Leaders miss funeral for Poland's first couple

KRAKOW, Poland — The state funeral for Poland’s President Lech Kaczynski and his wife, Maria, ended up being more of a domestic affair than planned as the plume of ash from Iceland's erupting volcano continue to play havoc with European air travel.

“I spoke with acting President Komorowski and told him that I regret that I will not be able to make it to Poland due to the volcanic ash that is disrupting air travel over Europe,” said a statement from President Barack Obama, forced to cancel his trip due to the threat to aviation of the hazardous ash cloud from Eyjafjallajokull.

About 50 of the more than 80 invited delegations did not show up, including those of the leaders of the European Union, Britain’s Prince Charles, President Nicolas Sarkozy of France and Prime Minister Silvio Berlusconi of Italy.

Russia’s president, Dmitry Medvedev, did fly to Krakow for the funeral, an important gesture to Poland in light of the fact that the air disaster that killed the Kaczynskis and 94 others took place in the western Russian city of Smolensk. The Polish delegation had been heading to the nearby Katyn forest, one of the locations where in 1940 the Soviets executed about 22,000 Polish officers, to take part in commemoration ceremonies.

The crash has brought the Katyn massacre to the attention of the world, said Bronislaw Komorowski, the speaker of parliament and acting president, in a speech immediately after the funeral mass. However, it may also help Poland and Russia overcome the poison that Katyn has injected into relations over the last 70 years.

Kaczynski's death meant the president didn't have a chance to give a planned speech calling for the “wound of Katyn of finally heal,” said Komorowski as Medvedev looked on. “We have hope based on the words and gestures of Russian society, words and gestures for the president of the country who is present in Krakow, and the prime minister of Russia as well as many examples of warmth and understanding of the enormity of the tragedy from Russian people, which we treasure.”

The pomp-filled funeral marked the end of a week of mourning: Normal political conflict has been quieted, television and newspapers report on almost nothing but funerals and obituaries, and even bank websites have lost their color, instead appearing in funereal blacks and grays.

The ceremony began with the morning arrival in Krakow of the caskets carrying the Kaczynskis on a low-flying military flight from Warsaw, where they had lain in state for much of the last week. They were driven to the center of the ancient city as hundreds of onlookers tossed flowers at the hearses.

Inside the medieval St. Mary’s basilica, foreign and domestic dignitaries crowded in to attend a mass by Stanislaw Dziwisz, the cardinal of Krakow, assisted by dozens of purple-clad bishops.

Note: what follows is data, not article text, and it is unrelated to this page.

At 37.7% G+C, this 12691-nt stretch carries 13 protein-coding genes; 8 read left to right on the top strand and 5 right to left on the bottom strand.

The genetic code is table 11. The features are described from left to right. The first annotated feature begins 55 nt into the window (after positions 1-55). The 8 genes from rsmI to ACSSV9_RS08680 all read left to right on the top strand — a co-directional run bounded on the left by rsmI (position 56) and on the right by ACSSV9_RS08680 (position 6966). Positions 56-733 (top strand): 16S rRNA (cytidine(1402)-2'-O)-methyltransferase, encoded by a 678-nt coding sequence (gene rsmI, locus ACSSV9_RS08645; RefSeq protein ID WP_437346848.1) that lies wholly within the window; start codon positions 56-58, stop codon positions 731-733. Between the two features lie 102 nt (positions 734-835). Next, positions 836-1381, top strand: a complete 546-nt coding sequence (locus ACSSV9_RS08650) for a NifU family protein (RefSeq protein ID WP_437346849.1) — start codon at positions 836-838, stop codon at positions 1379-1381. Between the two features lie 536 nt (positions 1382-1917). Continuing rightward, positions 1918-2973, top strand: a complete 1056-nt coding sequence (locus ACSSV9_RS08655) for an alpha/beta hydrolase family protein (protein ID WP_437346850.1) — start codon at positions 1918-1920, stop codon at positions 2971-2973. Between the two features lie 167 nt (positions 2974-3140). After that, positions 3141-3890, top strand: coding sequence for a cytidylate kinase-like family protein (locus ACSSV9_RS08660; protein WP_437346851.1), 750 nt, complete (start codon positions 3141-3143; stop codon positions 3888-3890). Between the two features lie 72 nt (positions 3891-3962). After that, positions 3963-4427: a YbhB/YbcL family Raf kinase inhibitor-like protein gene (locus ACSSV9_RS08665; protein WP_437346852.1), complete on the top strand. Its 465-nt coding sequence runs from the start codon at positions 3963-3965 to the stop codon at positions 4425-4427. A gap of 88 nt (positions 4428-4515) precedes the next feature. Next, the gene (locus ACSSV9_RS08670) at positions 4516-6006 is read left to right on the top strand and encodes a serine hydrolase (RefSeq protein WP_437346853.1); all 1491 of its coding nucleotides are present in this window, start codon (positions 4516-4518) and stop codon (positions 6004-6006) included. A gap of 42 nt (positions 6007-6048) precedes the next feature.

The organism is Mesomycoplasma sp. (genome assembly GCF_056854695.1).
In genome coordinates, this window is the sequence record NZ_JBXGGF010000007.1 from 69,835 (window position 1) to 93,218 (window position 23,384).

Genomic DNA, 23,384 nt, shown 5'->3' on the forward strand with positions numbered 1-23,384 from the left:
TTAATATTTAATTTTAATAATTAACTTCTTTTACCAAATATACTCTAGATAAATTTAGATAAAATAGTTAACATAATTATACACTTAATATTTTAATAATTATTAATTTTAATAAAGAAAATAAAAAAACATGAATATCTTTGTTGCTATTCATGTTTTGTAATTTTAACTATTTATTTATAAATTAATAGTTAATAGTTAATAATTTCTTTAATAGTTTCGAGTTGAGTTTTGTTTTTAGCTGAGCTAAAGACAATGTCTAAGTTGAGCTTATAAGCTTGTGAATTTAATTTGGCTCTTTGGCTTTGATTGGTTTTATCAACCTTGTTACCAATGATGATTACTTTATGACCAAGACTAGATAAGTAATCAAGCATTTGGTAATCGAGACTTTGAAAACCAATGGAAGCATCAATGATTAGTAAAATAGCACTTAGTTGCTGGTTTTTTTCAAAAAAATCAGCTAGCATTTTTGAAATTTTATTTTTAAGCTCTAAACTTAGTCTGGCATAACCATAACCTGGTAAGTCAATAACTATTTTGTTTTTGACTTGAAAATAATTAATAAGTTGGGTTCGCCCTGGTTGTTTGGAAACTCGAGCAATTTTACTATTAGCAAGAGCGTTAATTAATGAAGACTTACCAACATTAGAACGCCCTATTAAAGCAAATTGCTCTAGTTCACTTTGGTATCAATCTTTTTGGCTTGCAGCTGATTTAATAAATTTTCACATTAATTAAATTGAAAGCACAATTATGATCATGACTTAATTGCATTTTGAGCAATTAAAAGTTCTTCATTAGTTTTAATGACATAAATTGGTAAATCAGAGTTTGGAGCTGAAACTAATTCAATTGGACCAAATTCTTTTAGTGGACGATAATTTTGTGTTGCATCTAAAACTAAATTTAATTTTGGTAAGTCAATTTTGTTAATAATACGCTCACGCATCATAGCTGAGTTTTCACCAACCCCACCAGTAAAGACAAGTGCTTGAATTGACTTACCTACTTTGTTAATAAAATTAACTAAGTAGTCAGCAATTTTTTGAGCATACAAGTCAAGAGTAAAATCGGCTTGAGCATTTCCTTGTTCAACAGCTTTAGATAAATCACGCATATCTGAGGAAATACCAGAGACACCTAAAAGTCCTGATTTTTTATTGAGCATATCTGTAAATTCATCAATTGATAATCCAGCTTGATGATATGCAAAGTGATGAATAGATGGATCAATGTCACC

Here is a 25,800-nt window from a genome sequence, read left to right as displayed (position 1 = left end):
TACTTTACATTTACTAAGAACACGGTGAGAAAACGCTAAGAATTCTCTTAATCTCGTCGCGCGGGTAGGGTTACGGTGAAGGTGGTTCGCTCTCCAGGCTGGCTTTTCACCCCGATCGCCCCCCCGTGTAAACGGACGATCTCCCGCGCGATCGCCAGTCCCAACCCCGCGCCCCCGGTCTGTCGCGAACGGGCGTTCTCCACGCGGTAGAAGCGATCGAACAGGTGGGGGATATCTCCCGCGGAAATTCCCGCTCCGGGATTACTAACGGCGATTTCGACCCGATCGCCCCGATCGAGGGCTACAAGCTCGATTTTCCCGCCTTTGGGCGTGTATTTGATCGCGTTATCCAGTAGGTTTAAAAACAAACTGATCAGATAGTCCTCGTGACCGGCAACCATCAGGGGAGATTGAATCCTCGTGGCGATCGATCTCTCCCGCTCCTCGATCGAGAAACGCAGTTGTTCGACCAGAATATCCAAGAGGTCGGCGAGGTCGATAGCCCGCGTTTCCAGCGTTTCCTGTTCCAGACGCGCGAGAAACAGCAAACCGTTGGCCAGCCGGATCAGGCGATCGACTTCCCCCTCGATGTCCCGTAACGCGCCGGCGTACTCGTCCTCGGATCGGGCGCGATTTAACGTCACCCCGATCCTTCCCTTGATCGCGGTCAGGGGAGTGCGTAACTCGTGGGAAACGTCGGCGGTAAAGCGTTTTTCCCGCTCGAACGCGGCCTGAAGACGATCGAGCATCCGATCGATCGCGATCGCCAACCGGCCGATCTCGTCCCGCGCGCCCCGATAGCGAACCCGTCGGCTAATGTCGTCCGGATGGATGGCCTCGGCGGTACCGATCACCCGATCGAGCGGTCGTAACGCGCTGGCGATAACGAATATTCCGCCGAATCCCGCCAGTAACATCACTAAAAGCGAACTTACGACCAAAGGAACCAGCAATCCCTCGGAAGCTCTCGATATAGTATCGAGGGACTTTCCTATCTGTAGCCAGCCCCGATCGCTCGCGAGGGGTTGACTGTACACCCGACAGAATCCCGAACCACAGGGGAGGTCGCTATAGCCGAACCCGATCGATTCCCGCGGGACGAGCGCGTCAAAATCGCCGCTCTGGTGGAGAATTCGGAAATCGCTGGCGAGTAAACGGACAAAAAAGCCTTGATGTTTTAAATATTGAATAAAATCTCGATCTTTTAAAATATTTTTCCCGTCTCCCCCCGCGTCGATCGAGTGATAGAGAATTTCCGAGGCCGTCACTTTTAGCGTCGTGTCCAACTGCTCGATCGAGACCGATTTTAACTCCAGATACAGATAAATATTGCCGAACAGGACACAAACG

Outside, more than 100,000 sombre onlookers watched the ceremonies on wide-screen televisions set up in the Krakow market square.

After the mass, the caskets were placed on artillery carriages pulled by green Humvees to the nearby Wawel castle, where the Kaczynskis were buried in crypts containing the graves of Polish kings, queens and national heroes as a 21-gun salute sounded.

“It’s difficult to put the last week into words, this has been a dramatic time for me and for the country,” said Jacek Barburski, a heavyset man wearing a blue suit, as he watched slow-stepping soldiers slowly march out of the town square ahead of the caskets.

The surprising decision to bury Kaczynski in the Wawel crypts caused enormous controversy in Poland, fraying the national unity that had enveloped the country as soon as it became clear that the air disaster had deprived Poland of its president and many other leaders. Opponents felt that Kaczynski, who did not have a successful presidency, was not worthy of the honor simply because he had died in an accident in a historically significant place. But many of those in Sunday’s crowd were pleased.

“He was an excellent president — his values were mine,” said Jadwiga Daszowska, holding a large red and white Polish national flag adorned with a black ribbon of mourning.

Although the official period of mourning is over, Polish life will still be dominated by funerals for the next week or two. As well, 21 of the dead are still in Moscow as their remains have not been positively identified due to the extreme forces that ripped apart the Polish Tu-154 airliner as it plunged into the ground just short of the runway in Smolensk.